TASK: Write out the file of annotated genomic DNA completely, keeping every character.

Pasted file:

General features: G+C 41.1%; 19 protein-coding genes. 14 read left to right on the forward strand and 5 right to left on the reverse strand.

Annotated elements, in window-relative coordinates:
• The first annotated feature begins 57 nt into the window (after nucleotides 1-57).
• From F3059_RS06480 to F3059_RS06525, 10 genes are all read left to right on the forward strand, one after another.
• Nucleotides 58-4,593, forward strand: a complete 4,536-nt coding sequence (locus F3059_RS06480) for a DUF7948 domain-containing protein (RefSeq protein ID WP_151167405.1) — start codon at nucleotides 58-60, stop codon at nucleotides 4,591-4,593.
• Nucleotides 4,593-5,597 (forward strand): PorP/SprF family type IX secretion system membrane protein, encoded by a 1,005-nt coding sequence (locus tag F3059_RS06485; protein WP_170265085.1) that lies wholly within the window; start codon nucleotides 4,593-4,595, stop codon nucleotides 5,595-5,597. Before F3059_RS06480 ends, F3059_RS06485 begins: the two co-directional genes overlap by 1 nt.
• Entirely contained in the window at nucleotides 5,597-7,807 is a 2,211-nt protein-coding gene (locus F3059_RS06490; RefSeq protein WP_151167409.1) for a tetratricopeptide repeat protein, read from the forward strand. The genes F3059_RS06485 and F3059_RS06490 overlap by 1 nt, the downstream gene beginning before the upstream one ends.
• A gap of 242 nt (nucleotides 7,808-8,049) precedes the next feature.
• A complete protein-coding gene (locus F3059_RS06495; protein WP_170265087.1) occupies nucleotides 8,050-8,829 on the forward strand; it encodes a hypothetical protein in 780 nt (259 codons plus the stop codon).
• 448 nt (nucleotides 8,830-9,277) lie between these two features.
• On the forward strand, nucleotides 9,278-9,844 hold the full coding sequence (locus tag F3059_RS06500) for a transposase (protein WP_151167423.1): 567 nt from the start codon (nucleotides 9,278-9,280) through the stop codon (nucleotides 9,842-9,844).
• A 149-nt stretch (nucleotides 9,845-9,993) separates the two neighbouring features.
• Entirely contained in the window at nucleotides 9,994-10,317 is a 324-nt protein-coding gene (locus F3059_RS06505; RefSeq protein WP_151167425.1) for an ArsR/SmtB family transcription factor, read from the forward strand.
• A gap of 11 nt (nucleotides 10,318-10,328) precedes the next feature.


General features: G+C 41.1%; 19 protein-coding genes. 14 read left to right on the forward strand and 5 right to left on the reverse strand.

Annotated elements, in window-relative coordinates:
• The first annotated feature begins 57 nt into the window (after nucleotides 1-57).
• From F3059_RS06480 to F3059_RS06525, 10 genes are all read left to right on the forward strand, one after another.
• Nucleotides 58-4,593, forward strand: a complete 4,536-nt coding sequence (locus F3059_RS06480) for a DUF7948 domain-containing protein (RefSeq protein ID WP_151167405.1) — start codon at nucleotides 58-60, stop codon at nucleotides 4,591-4,593.
• Nucleotides 4,593-5,597 (forward strand): PorP/SprF family type IX secretion system membrane protein, encoded by a 1,005-nt coding sequence (locus tag F3059_RS06485; protein WP_170265085.1) that lies wholly within the window; start codon nucleotides 4,593-4,595, stop codon nucleotides 5,595-5,597. Before F3059_RS06480 ends, F3059_RS06485 begins: the two co-directional genes overlap by 1 nt.
• Entirely contained in the window at nucleotides 5,597-7,807 is a 2,211-nt protein-coding gene (locus F3059_RS06490; RefSeq protein WP_151167409.1) for a tetratricopeptide repeat protein, read from the forward strand. The genes F3059_RS06485 and F3059_RS06490 overlap by 1 nt, the downstream gene beginning before the upstream one ends.
• A gap of 242 nt (nucleotides 7,808-8,049) precedes the next feature.
• A complete protein-coding gene (locus F3059_RS06495; protein WP_170265087.1) occupies nucleotides 8,050-8,829 on the forward strand; it encodes a hypothetical protein in 780 nt (259 codons plus the stop codon).
• 448 nt (nucleotides 8,830-9,277) lie between these two features.
• On the forward strand, nucleotides 9,278-9,844 hold the full coding sequence (locus tag F3059_RS06500) for a transposase (protein WP_151167423.1): 567 nt from the start codon (nucleotides 9,278-9,280) through the stop codon (nucleotides 9,842-9,844).
• A 149-nt stretch (nucleotides 9,845-9,993) separates the two neighbouring features.
• Entirely contained in the window at nucleotides 9,994-10,317 is a 324-nt protein-coding gene (locus F3059_RS06505; RefSeq protein WP_151167425.1) for an ArsR/SmtB family transcription factor, read from the forward strand.
• A gap of 11 nt (nucleotides 10,318-10,328) precedes the next feature.